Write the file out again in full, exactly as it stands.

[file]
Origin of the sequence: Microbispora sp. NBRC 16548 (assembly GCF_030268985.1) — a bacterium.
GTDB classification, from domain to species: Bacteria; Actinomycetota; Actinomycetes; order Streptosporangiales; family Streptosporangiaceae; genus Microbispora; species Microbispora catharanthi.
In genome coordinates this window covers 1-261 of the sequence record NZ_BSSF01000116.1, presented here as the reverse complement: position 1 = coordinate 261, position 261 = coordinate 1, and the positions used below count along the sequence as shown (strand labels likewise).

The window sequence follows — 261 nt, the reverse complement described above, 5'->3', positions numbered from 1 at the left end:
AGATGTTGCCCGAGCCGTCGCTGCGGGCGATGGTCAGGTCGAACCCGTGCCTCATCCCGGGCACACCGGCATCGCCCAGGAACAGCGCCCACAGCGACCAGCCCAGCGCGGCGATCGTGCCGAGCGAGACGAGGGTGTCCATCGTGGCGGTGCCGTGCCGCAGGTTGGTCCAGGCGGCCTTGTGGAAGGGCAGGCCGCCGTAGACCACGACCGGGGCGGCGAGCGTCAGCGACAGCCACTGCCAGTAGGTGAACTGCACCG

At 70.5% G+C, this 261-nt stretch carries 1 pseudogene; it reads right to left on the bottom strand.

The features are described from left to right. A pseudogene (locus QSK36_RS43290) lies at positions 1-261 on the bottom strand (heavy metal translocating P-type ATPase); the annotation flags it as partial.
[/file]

Origin of the sequence: Microbispora sp. NBRC 16548 (assembly GCF_030268985.1) — a bacterium.
GTDB classification, from domain to species: Bacteria; Actinomycetota; Actinomycetes; order Streptosporangiales; family Streptosporangiaceae; genus Microbispora; species Microbispora catharanthi.
In genome coordinates this window covers 1-261 of the sequence record NZ_BSSF01000116.1, presented here as the reverse complement: position 1 = coordinate 261, position 261 = coordinate 1, and the positions used below count along the sequence as shown (strand labels likewise).

The window sequence follows — 261 nt, the reverse complement described above, 5'->3', positions numbered from 1 at the left end:
AGATGTTGCCCGAGCCGTCGCTGCGGGCGATGGTCAGGTCGAACCCGTGCCTCATCCCGGGCACACCGGCATCGCCCAGGAACAGCGCCCACAGCGACCAGCCCAGCGCGGCGATCGTGCCGAGCGAGACGAGGGTGTCCATCGTGGCGGTGCCGTGCCGCAGGTTGGTCCAGGCGGCCTTGTGGAAGGGCAGGCCGCCGTAGACCACGACCGGGGCGGCGAGCGTCAGCGACAGCCACTGCCAGTAGGTGAACTGCACCG

At 70.5% G+C, this 261-nt stretch carries 1 pseudogene; it reads right to left on the bottom strand.

The features are described from left to right. A pseudogene (locus QSK36_RS43290) lies at positions 1-261 on the bottom strand (heavy metal translocating P-type ATPase); the annotation flags it as partial.